Sixty Cycles

2015 | for violoncello solo

 

[ score | recording ]

I originally planned Sixty Cycles to celebrate a friend’s sixtieth birthday. Its basic structure was born of my thinking about life’s phases and the frequent disjuncture between experienced time and the temporal grids we use to organize our lives (years, months, days…). Over the course of the piece, several different, albeit not equally distinctive, musical materials are channeled through 60 “phrases” of equal length. These structural zones are, with a single exception, each ten beats long (the fixed temporal grid), but they vary in perceived and often clock duration through tempo fluctuations and according to the activity and density of the materials that “inhabit” them.

            Each phrase has a focal note that is a component of the harmonic series of a 60 Hz (i.e., 60 cycle) fundamental. The cello’s lowest string is tuned to this low B¼-flat. The partials of the series—often shifted in register out of necessity—are presented in (nearly) linear descending order. No attempt is made to reference the familiar sound of 60-cycle electrical hum.

            The cello part requires extremely subtle control and virtuosity. The performer explores and struggles with the instrument as if trying to make sense of its capacities, seeking ­– or perhaps trying to regain? – the ability to play with conventional beauty, and uncovering other beauties in the process. In the first half of the piece, for example, a substantial amount of the material is fingered not only in the instrument’s highest, less-exploited reaches, but also often on the “wrong” side of the bow. Similar extensions of traditional sound production arise through instability/variability in the way the bow contacts the string, widespread use of left-hand pizzicato, and the significant presence of high harmonics and multiphonics, sound objects akin to woodwind multiphonics that consist of simultaneously produced harmonics on a single string.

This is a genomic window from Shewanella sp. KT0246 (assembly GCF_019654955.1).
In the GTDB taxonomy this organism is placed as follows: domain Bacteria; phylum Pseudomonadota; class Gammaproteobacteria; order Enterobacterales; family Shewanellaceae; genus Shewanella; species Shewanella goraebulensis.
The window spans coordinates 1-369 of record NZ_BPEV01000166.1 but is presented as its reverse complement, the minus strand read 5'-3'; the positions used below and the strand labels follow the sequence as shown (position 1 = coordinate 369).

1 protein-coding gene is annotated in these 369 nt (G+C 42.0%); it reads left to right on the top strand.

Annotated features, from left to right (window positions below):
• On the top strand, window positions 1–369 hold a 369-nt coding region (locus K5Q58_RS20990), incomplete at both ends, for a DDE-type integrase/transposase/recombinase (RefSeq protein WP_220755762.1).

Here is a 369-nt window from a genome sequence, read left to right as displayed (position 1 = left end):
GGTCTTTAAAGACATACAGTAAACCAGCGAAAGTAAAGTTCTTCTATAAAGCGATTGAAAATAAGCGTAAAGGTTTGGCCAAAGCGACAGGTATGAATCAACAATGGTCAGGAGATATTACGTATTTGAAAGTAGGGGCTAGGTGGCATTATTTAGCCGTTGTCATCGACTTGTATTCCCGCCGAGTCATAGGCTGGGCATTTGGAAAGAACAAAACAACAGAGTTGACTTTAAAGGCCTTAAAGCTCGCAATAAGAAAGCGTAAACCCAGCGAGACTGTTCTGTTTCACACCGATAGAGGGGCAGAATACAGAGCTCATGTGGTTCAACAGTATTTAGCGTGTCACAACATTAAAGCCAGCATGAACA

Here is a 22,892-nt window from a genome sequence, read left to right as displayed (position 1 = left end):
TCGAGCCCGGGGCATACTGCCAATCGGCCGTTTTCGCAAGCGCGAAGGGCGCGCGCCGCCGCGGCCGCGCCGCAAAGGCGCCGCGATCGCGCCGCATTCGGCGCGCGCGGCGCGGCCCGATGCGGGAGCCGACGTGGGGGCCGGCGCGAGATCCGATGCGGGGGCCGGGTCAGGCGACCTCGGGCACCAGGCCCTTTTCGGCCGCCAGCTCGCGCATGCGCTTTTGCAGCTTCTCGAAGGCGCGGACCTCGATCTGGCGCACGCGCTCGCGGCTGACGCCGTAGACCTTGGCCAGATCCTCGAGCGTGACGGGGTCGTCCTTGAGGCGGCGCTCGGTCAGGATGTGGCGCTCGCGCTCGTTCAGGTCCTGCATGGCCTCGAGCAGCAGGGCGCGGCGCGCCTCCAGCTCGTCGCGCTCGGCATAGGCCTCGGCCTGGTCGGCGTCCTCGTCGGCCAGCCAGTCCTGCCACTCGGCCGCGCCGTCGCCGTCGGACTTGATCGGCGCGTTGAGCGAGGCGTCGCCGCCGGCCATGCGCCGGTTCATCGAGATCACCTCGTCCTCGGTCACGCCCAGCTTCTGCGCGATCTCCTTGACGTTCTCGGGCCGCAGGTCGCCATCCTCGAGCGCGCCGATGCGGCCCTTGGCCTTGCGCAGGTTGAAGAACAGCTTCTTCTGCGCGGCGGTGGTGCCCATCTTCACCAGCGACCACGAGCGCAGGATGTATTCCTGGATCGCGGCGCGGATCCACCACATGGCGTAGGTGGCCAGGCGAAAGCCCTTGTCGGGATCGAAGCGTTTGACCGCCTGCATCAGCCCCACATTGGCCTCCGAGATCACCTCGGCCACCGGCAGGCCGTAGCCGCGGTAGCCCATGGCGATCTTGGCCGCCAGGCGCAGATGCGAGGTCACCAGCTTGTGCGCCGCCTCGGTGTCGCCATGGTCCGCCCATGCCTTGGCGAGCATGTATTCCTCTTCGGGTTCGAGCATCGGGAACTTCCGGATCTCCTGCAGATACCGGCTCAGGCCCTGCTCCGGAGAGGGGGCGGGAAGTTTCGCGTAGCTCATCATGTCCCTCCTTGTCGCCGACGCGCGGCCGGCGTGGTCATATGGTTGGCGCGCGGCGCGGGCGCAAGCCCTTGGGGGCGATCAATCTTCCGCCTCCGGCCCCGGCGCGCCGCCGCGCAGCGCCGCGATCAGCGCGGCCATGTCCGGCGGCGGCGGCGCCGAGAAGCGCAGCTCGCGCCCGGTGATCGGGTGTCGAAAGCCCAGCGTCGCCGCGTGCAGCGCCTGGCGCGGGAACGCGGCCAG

This piece was composed for Kevin McFarland with the generous support of the Isabelle Zogheb Foundation in Berne, Switzerland. Tyler J. Borden gave the first complete performance in January 2017. It is gratefully dedicated to one of my earliest mentors, the Swiss composer, pianist, conductor, teacher and new music champion, Jürg Wyttenbach.